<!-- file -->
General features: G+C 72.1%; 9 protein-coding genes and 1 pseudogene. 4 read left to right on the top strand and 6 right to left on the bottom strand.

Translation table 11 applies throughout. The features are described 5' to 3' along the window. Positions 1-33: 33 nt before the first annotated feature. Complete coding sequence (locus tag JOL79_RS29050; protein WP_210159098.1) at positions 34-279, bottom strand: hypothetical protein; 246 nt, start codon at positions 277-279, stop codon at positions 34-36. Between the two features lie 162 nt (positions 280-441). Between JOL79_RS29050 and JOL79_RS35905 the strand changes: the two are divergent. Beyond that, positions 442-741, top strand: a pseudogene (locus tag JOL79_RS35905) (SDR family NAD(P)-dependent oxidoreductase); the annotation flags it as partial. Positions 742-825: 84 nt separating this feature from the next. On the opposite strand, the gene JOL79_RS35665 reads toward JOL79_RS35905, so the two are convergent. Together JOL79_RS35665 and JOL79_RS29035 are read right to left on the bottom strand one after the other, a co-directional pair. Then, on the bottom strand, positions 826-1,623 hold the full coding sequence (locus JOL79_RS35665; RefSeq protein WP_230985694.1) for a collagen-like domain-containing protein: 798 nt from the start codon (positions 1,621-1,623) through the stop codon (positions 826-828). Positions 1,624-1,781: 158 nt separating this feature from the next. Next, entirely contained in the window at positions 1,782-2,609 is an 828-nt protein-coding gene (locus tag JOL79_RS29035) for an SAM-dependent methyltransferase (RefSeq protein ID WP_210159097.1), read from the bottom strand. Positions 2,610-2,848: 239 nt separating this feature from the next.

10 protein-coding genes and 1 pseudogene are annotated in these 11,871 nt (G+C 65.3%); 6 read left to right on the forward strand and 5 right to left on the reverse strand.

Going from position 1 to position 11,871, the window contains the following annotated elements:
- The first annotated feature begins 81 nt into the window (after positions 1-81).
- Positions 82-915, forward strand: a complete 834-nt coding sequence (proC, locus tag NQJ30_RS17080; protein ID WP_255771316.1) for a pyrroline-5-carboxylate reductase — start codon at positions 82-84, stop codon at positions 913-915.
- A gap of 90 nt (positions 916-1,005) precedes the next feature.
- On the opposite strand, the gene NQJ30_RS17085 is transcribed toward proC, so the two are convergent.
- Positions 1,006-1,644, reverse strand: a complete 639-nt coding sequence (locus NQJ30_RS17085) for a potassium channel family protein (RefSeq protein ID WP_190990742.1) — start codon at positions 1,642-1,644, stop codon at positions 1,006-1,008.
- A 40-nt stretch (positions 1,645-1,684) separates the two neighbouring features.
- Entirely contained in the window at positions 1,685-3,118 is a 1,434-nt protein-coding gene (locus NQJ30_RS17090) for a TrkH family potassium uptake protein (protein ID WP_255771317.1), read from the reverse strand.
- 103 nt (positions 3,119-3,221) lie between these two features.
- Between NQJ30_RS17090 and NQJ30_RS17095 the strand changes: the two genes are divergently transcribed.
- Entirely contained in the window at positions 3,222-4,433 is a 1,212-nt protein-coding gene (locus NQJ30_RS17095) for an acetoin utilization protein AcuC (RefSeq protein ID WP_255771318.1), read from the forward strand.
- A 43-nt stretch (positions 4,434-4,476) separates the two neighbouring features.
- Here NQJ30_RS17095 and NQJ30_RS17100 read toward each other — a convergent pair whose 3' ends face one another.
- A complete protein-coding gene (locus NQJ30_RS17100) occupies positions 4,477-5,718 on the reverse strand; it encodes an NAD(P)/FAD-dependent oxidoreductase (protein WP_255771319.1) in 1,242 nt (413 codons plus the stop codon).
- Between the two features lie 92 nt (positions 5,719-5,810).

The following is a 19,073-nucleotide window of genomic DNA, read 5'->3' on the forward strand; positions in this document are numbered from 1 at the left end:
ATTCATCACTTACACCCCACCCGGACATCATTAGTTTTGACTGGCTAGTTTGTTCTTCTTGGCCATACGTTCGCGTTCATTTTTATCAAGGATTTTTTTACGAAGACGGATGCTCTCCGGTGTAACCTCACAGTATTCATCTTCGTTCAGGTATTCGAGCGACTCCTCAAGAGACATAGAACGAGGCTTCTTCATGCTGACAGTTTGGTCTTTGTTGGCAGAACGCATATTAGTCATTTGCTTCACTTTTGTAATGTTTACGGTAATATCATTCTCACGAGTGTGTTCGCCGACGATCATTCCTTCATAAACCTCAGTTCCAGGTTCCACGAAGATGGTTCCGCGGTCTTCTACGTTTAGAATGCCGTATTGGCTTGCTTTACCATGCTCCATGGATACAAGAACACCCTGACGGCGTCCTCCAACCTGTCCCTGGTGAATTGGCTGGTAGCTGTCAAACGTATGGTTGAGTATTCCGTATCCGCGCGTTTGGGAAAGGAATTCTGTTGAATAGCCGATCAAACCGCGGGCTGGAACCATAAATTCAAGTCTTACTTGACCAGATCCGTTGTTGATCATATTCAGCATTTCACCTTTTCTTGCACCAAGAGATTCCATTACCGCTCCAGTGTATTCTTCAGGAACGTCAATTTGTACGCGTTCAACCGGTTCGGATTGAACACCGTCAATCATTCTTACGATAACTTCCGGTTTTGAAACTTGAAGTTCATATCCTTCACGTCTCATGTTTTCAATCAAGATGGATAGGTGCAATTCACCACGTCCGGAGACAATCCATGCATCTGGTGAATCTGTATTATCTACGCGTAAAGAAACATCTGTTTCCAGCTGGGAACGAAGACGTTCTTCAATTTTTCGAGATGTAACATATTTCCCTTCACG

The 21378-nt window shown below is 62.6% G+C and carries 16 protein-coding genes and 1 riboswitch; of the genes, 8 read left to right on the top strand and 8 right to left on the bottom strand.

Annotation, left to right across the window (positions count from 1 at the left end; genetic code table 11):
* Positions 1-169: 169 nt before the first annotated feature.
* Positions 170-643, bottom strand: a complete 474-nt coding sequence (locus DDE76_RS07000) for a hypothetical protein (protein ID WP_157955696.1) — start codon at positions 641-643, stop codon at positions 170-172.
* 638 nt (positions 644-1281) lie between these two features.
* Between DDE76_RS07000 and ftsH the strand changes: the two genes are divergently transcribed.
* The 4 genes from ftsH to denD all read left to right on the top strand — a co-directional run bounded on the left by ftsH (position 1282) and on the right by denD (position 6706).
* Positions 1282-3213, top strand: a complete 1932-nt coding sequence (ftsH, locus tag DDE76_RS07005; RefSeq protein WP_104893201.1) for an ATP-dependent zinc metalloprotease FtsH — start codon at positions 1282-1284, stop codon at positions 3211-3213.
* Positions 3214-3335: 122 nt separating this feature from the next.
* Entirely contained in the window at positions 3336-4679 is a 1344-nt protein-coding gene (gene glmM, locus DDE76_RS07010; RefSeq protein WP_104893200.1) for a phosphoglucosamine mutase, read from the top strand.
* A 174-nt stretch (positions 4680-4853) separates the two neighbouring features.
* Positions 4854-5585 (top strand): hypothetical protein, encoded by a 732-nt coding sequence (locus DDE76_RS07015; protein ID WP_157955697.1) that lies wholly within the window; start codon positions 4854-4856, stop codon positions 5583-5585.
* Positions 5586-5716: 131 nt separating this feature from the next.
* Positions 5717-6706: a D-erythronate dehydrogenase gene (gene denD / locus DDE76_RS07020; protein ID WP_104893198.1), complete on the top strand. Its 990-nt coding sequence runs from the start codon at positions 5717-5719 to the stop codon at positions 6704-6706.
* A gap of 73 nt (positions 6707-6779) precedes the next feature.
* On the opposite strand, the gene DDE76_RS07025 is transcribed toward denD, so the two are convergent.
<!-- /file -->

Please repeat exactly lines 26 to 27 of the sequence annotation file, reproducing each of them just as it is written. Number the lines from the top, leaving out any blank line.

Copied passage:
* Between DDE76_RS07000 and ftsH the strand changes: the two genes are divergently transcribed.
* The 4 genes from ftsH to denD all read left to right on the top strand — a co-directional run bounded on the left by ftsH (position 1282) and on the right by denD (position 6706).